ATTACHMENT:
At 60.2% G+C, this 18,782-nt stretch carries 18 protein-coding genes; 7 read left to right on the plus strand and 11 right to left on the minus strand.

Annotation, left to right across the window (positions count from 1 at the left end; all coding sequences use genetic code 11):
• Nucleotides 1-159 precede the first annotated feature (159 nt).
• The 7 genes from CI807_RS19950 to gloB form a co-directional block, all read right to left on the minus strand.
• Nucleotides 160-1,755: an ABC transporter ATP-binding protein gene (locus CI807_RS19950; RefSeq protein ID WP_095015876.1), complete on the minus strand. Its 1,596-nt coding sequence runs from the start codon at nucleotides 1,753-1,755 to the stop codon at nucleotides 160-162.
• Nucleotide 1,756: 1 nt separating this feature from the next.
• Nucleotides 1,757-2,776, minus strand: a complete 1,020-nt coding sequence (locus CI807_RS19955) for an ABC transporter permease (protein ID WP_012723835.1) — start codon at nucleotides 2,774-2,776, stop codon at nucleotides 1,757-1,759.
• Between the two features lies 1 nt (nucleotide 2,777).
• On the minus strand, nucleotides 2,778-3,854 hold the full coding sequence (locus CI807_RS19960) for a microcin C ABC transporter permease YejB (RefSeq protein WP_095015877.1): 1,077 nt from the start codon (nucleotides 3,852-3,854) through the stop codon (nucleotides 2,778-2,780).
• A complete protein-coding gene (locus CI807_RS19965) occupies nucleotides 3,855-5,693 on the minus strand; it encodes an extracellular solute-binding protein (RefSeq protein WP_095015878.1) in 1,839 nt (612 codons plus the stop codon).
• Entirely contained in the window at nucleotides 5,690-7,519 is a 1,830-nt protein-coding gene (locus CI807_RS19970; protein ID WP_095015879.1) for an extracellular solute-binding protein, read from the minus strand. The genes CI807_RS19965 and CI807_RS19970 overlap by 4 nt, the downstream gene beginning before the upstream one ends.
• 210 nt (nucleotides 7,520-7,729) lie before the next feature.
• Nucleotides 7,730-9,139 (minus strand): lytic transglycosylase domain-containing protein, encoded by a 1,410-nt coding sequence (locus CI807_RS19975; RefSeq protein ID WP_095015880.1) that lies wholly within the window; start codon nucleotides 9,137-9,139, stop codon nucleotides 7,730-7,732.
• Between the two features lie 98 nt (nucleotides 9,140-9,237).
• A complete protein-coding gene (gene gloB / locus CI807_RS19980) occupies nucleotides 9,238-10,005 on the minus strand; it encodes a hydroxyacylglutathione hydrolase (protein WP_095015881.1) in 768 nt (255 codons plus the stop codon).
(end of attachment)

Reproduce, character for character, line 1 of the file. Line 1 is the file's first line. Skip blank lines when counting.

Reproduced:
At 60.2% G+C, this 18,782-nt stretch carries 18 protein-coding genes; 7 read left to right on the plus strand and 11 right to left on the minus strand.